Beta-Glucan
What is it? Overview Usage Side Effects and Warnings
Answers
askAsk

Beta-Glucan Overview

Written by FoundHealth.

The term “beta-glucan” refers to a class of soluble fibers found in many plant sources. The best documented use of beta-glucan involves improving heart health; the evidence for benefit is strong enough that the FDA has allowed a “heart healthy” label claim for food products containing substantial amounts of beta-glucan. 1 Much weaker evidence supports the potential use of certain beta-glucan products for modifying the activity of the immune system.

Requirements/Sources

Beta-glucan is not an essential nutrient. It is found in whole grains (especially oats, wheat, and barley) and fungi such as baker’s yeast, Coriolus versicolor , and the medicinal mushrooms maitake and reishi .

Different food sources contain differing amounts of the various chemical constituents collectively called beta-glucan. Grains primarily contain beta-1,3-glucan and beta-1,4-glucan. Fungal sources contain a mixture of beta-1,3-glucan and beta-1,6-glucan. Purified products containing only the 1,3 form are also available.

Therapeutic Dosages

For improving total and LDL cholesterol, studies have found benefit with beta-glucan at doses ranging from 3 to 15 grams daily. However, benefits have been seen more consistently at the higher end of this range, and one carefully designed study found no benefit at 3 grams daily. 2 Beta-glucan products can contain molecules of various average lengths (molecular weight). Some manufacturers claim superior benefits with either high or low molecular weight versions. However, one study failed to find any difference between high molecular weight and low molecular weight beta-glucan for normalizing cholesterol and blood sugar levels. 3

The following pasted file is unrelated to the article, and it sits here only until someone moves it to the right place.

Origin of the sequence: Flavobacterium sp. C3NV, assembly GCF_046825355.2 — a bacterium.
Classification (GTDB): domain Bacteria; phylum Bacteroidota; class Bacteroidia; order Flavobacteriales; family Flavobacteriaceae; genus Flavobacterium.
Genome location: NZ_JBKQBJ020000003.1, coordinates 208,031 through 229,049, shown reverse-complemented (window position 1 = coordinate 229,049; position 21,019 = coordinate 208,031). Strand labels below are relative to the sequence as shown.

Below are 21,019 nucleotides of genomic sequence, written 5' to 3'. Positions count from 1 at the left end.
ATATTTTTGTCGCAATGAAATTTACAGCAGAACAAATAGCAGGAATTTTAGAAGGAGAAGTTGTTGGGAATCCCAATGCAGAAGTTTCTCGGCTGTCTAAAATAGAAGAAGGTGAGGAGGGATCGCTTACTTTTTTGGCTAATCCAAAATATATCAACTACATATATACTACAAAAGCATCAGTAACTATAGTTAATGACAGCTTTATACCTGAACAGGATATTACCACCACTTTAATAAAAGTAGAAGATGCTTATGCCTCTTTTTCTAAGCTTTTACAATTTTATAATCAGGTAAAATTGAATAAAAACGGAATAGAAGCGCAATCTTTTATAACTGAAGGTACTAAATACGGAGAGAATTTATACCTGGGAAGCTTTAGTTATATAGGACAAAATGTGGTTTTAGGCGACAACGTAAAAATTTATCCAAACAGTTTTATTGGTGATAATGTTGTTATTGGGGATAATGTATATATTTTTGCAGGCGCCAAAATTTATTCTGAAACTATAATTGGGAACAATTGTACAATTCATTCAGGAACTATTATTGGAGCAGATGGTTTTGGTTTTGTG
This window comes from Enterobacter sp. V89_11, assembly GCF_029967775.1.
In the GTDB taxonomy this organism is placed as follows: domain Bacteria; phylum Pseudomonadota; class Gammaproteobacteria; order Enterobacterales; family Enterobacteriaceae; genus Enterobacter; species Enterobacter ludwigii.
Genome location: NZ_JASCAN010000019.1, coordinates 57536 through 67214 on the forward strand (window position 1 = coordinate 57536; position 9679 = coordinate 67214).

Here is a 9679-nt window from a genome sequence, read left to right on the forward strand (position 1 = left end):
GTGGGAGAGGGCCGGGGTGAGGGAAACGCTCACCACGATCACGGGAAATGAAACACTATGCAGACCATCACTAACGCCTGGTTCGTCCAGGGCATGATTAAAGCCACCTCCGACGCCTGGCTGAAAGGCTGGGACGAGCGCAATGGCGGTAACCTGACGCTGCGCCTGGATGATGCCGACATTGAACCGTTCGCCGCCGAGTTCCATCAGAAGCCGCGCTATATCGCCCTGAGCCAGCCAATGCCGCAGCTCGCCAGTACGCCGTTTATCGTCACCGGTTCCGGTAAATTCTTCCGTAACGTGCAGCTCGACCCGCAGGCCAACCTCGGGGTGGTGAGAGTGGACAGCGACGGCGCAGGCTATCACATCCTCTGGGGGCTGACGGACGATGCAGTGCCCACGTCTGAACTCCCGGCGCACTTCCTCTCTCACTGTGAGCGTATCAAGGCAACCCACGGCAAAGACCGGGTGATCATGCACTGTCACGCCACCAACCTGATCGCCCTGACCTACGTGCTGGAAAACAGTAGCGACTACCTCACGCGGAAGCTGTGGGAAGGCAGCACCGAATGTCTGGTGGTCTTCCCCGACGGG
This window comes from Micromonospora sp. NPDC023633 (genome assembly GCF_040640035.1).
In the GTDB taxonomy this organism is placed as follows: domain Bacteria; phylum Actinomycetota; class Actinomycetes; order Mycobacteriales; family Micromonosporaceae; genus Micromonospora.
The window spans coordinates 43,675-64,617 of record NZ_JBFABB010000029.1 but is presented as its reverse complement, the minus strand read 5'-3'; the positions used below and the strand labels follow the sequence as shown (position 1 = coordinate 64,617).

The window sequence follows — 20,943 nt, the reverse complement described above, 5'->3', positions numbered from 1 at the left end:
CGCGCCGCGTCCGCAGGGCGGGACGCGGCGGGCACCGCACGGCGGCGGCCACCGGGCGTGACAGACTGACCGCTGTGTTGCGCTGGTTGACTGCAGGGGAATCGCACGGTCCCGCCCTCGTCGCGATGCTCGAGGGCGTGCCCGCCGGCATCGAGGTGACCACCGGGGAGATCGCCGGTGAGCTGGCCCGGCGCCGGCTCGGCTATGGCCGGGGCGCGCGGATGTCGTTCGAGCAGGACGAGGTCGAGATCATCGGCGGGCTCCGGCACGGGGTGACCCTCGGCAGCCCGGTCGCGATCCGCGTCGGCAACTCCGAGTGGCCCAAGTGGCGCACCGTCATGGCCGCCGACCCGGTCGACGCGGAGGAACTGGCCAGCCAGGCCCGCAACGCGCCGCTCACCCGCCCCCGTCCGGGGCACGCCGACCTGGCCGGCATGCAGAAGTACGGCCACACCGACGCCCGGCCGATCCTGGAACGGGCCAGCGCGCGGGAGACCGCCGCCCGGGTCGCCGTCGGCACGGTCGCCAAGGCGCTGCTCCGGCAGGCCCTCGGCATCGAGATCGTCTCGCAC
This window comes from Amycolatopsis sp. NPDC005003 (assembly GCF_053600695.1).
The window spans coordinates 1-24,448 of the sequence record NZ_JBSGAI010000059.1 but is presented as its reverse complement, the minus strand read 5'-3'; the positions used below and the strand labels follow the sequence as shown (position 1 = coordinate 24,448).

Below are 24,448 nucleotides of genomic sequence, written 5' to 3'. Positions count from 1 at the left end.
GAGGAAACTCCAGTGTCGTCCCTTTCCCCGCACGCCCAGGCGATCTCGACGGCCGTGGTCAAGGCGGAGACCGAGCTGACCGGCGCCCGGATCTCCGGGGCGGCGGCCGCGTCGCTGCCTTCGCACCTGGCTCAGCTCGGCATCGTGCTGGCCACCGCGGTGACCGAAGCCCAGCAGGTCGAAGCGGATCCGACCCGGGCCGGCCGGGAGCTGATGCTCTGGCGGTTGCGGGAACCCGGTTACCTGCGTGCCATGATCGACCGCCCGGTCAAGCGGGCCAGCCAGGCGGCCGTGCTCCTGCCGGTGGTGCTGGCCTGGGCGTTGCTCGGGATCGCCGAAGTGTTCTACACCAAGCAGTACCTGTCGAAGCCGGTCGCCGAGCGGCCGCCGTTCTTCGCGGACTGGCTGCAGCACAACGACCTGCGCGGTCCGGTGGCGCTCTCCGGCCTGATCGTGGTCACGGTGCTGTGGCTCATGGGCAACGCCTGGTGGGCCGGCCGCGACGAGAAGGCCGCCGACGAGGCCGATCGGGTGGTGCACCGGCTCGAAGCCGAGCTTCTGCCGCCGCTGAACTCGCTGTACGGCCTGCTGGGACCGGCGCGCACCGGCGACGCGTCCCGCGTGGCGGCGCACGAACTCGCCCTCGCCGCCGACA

References

  1. Food and Drug Administration, HHS. Food labeling: health claims; soluble dietary fiber from certain foods and coronary heart disease. Final rule. Fed Regist. 2003;68:44207-44209.
  2. Lovegrove JA, Clohessy A, Milon H, et al. Modest doses of beta-glucan do not reduce concentrations of potentially atherogenic lipoproteins. Am J Clin Nutr. 2000;72:49-55.
  3. Frank J, Sundberg B, Kamal-Eldin, A et al. Yeast-leavened oat breads with high or low molecular weight beta-glucan do not differ in their effects on blood concentrations of lipids, insulin, or glucose in humans. J Nutr. 2004;134:1384-1388.
 
Share

0 Comments

No one has made any comments yet. Be the first!

Your Comment